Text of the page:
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July 17, 1981 - Image 1

Resource type:
Michigan Daily, 1981-07-17

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The -Michigan Daily

Vol. XCI, No. 42-S

"Ann Arbor, Michigan-Friday, July 17, 1981

Ten Cents

Sixteen Pages

Regents to
vote on tuition
hike today

Daily Photo by PAUL ENGSTR
THREE GRADESCHOOL CHILDREN enjoy one of the exhibits at the
University's Exhibit Museum. Though the museum's budget has been cut
$41,000, its director, Robert Butsch, assures it won't severely affect services
to the public.

'U' E xhibit
cutby $41
Daily staff writer
Frequenters of the University's.
Exhibit Museum need not worry too
much that dramatic cuts in the
museum's budget will mean dramatic
cuts in the museum's services to the
public, according to the museum's
The news may come as a relief to the
busloads of school children who visit
the museum each week.
"TODAY WAS probably the 100th
time I go to visit the Exhibit Museum,"
wrote Ann Arbor elementary school
pupil Vasco Lima, in a painstakingly
neat thank-you note to the museum's
"But today was the funnest," Vasco
continued, "because today there was a
guide to explain the birds, dinosaurs.
DESPITE A $41,000 cut in the Exhibit
Museum's 1981-82 budget, all that "et-
cetera" Vasco wrote about will not go

unexplained. The reduction won't affect
services to the thousands of annual
visitors to the scientific displays in the
wedge-shaped building at the corner of
Washtenaw and Geddes Avenues, ac-
cording to curator and director Robert
"The last thing we would do is cut our
services to the public," Butsch said,
who recently took a few minutes to
discuss the cut in a workroom in the
museum building, where he was super-
vising a class.
SO THE museum will continue its
guided tours and its sponsorship of such
programs as the AstroFest, Butsch
said. And the building will still be open
from 9 a.m. to 5 p.m. Monday through
Saturday and from 1 p.m. to 5 p.m. on
Sunday, as usual.
Where the cut will be felt is in the
exhibit-preparing function of the
Museum, Butsch said. The $41,000
represents the salaries of three people
See EXHIBIT, Page 10

Daily staff writer
After their first day of discussion on
the University's proposal to increase
tuition by 18 percent, some University
sources said it seems likely that the
Regents will approve the recommended
The Regents discussed the proposal
thoroughly yesterday with University
administrators but put off a vote on the
matter until this morning to allow for
consideration of public comments later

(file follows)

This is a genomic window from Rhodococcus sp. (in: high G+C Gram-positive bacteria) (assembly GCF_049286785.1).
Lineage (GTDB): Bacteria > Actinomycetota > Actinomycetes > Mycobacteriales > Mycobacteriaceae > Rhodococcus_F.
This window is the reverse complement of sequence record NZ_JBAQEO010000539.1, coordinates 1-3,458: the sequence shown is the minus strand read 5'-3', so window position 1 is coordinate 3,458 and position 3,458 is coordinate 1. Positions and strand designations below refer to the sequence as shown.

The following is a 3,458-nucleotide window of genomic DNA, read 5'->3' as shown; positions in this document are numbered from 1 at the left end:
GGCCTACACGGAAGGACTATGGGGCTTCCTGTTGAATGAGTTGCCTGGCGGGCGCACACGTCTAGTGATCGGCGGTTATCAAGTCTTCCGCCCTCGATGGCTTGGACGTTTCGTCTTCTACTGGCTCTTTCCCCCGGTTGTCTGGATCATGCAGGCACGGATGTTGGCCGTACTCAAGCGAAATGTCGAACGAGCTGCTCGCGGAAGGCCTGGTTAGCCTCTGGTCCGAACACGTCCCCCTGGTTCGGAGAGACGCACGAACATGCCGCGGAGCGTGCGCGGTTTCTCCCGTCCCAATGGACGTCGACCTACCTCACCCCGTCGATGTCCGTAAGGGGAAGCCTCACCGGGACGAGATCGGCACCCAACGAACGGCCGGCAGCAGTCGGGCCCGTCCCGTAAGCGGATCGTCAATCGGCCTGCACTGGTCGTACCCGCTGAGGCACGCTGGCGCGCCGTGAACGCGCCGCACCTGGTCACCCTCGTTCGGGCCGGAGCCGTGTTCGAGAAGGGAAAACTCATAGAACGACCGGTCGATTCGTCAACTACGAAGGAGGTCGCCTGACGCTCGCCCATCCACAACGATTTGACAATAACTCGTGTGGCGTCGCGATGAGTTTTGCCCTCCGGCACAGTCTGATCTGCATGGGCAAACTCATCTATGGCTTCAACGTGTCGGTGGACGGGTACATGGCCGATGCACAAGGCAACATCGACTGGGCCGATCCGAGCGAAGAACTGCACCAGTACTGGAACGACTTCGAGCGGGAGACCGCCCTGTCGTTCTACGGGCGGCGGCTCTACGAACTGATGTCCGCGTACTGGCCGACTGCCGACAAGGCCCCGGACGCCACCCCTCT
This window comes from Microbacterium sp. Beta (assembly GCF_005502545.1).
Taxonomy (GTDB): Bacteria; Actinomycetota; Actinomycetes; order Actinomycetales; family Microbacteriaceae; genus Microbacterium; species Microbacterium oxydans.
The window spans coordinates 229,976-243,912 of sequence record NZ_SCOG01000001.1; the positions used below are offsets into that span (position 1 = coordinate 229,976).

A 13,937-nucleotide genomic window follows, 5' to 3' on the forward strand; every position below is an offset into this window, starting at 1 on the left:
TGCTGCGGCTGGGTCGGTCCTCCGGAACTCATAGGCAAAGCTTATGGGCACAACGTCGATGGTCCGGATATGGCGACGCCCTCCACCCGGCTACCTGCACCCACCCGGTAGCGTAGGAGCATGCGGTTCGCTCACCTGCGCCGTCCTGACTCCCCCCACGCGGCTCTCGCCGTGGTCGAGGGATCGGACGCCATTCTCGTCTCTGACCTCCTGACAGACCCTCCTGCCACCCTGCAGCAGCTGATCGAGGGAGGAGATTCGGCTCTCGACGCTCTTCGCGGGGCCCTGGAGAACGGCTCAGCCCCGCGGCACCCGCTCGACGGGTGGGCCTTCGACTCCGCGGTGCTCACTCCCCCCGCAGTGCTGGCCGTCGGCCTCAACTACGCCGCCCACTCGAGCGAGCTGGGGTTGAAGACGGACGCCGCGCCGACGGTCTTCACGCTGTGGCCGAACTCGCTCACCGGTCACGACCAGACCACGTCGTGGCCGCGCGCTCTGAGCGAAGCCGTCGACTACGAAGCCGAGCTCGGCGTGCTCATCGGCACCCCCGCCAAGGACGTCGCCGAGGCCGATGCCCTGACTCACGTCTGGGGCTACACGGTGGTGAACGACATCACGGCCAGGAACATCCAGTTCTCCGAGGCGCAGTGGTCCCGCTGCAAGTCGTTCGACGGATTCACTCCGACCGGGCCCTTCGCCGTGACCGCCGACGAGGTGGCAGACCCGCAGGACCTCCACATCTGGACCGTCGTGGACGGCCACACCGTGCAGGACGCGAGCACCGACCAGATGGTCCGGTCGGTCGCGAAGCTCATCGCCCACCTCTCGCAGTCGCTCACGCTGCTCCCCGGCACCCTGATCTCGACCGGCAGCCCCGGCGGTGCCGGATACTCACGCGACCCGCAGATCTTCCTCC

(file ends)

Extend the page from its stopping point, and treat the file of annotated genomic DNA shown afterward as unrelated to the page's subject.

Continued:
yesterday afternoon.
THROUGH ALMOST two hours of
discussion on the recommendation, the
Regents voiced little opposition to the
hike, and one Regent, Deane Baker (R-
Ann Arbor), even questioned whether
18 percent would be enough to balance
the University's budget.
In his opening remarks and written
action request, Vice-President for
Academic Affairs Bill Frye explained
to the Regents the reasoning behind the
request for the across-the-board rise.
He said that even if the 18 percent in-
crease was approved, it would only
cover the fixed costs of the University,
and provide for a small increase .in
faculty and staff salaries.
WITH THE state appropriation to the
University for this year still uncertain,
said'Frye, any effort to make up a firm
budget would be useless. Frye said he
hoped a budget could be ready for the
Regents' September meeting.
Hopefully, the budget then will be
retroactive, he added.
Frye said the University needs $20
million to $30 million to maintain its
present financial position, without any
further program cuts. An 18 percent
hike in tuition would generate just more
than $15 million, he said, which would
just about cover this year's fixed costs.
With $15 million in "inescapable
costs," $24 million would be required to
raise salaries six percent and $31
million is needed for an eight percent
salary program. The factor that will
determine how much the salary
program is increased is the now-
uncertain appropriation from the state.
THE STATE budget has been signed
into law by the governor and has in-
cluded a 12 percent increase in funds to
the University for the coming year, Bob

Sauve, assistant to the vice-president of
academic affairs, said last week.
"Nobody believes it (the promised 12
percent) is there," he said, and "the
chances are 99 to 1" the governor will
issue an executive order reducing the
In the best case, saidFrye, with a 12
percent increase in state ap-
propriations and an 18 percent tuition
rise, a salary program of only eight to
nine percent would be possible, "which
is well below the inflation rate."
Realistically, said Frye, an increased
state appropriation of eight percent and
a tuition rise of 18 percent would allow
no more than a five to six percent
See REGENTS, Page 7
Daily staff writer
The Regents yesterday approved a
recommendation to continue the total
Replacement Hospital Project at a new
increased maximum cost of $285
million. The action was a reversal of a
previous decision to hold costs of the
project below the $210 million level set
by the Michigan Department of Public
Health, said a University Hospital
In February, the Regents had
deferred portions of the hospital project
in order to stay below the limit
stipulated by 'the Certificate of Need
issued by the MDPH, said Marsha
Bremer of Health Science Relations.
THE DECISION yesterday was a
recommendation to the MDPH that
those services are in enough demand to
See REGENTS, Page 2

Harry Chapin dead, see Page 3

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